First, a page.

After meeting with Johnson, Australian Foreign Minister Julie Bishop said the two had discussed the issue of the South China Sea as one of the pressing “challenges” of the Asia-Pacific region. The South China Sea is one of the busiest commercial sea routes in the world, carrying $5 trillion worth of trade a year.
Just two days after his Australian speech, Johnson warned in response to a long-range missile test by Pyongyang, “The UK will stand alongside our allies and partners as we confront the growing threat North Korea poses to regional and international security.”
During the campaign for the June 8 British General Election Johnson said that North Korea must be disarmed. Speaking at the UN Security Council, he said, “Britain stands alongside our allies in making clear that North Korea must obey the UN and halt its nuclear weapons and ballistic missile programmes—disarming in a complete, verifiable, and irreversible manner.”
Today US, British and Norwegian armed forces are concluding a 10-day North Sea war games exercise that began almost immediately after Johnson’s declarations in Sydney.
Taking place off the northwest coast of Scotland, Britain’s Carrier Strike Group linked up with the US aircraft carrier USS George H. W. Bush in a naval exercise codenamed Exercise Saxon Warrior.
The operation included 15 warships from various NATO countries, more than 100 aircraft and nearly 10,000 armed forces personnel. Among other ships deployed were two Type 23 frigates--HMS Westminster and HMS Iron Duke—the destroyer USS Donald Cook, missile cruiser USS Philippine Sea and the Norwegian frigate HNoMS Helge Ingstad.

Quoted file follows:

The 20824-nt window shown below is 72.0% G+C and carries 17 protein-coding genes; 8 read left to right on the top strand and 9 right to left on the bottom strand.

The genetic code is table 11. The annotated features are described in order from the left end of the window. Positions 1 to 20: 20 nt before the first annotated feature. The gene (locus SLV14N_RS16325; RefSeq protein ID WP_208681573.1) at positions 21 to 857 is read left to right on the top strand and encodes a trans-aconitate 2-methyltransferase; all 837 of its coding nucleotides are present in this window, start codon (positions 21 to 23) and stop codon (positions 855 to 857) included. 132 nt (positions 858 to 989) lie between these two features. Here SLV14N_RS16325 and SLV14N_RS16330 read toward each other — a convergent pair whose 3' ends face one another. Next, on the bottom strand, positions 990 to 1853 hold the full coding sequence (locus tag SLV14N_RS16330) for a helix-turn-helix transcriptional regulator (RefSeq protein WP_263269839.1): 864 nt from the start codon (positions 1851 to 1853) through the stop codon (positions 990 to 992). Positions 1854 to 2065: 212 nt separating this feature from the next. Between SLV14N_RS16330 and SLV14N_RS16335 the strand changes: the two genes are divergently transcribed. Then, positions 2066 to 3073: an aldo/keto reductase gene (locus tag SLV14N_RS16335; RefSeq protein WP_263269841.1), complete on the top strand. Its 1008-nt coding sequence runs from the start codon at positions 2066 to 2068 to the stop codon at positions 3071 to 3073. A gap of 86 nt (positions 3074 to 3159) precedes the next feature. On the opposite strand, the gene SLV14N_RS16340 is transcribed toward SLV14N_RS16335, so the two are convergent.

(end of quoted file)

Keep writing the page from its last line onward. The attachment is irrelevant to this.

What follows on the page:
The exercise paused briefly as the UK’s just launched £3 billion aircraft carrier, HMS Queen Elizabeth--currently undergoing sea trials before entering service—sailed alongside it. Measuring 280 metres and weighing 65,000 tonnes, the HMS Queen Elizabeth is the largest ship ever built for the Royal Navy. Britain’s second new carrier, HMS Prince of Wales, is being fitted out ahead of its expected launch in 2020.
The USS George H. W. Bush took part following its deployment in the Middle East, where its jet fighters “conducted more than 30 strikes against ISIS targets,” according to the Daily Mail .
The US Navy said the exercise was carried out to develop “theatre-specific combat skills” and enhance cooperation between multi-national forces. It would offer a “myriad of challenges to the multi-national and multi-platform force by creating a diverse and unpredictable war environment based on fictional geo-political and military scenarios.”
The UK Defence Journal cited Commander Eric Retz, US Navy Carrier Strike Group 2’s operations officer, who said, “Saxon Warrior will test every aspect of our war-fighting capabilities-from air wing strikes to the self-defence of the carrier.”
Ahead of HMS Queen’s Elizabeth’s launch, British armed forces personnel have been embedded with the USS George H. W. Bush, to “learn and build their individual and ultimately collective skill set,” said Commodore Andrew Bretton, the commander of the Royal Navy’s carrier strike group.
Britain has not been able to deploy its own aircraft carrier since the Ark Royal was decommissioned in 2011.
Bretton told the Press Association, “We have been out of carrier strike operations for several years, so the opportunity to learn from our American cousins is extremely welcome, and has been really important in enabling us to accelerate that programme.”
Captain Jerry Kyd, HMS Queen Elizabeth Commanding Officer, described the US-led fleet as an “awesome embodiment of maritime power projection. And given that the United Kingdom’s Carrier Strike Group Commander and his staff are embedded on board the US carrier for Saxon Warrior shows the closeness of our relationship with the US Navy and the importance that both nations place on the delivery of the UK’s Carrier Strike programme.”
Kyd emphasised, “HMS Queen Elizabeth is at the start of her journey to generate to full warfighting capability, but we are working hard to ready ourselves to take our place in operations and the line of battle alongside our closest allies.”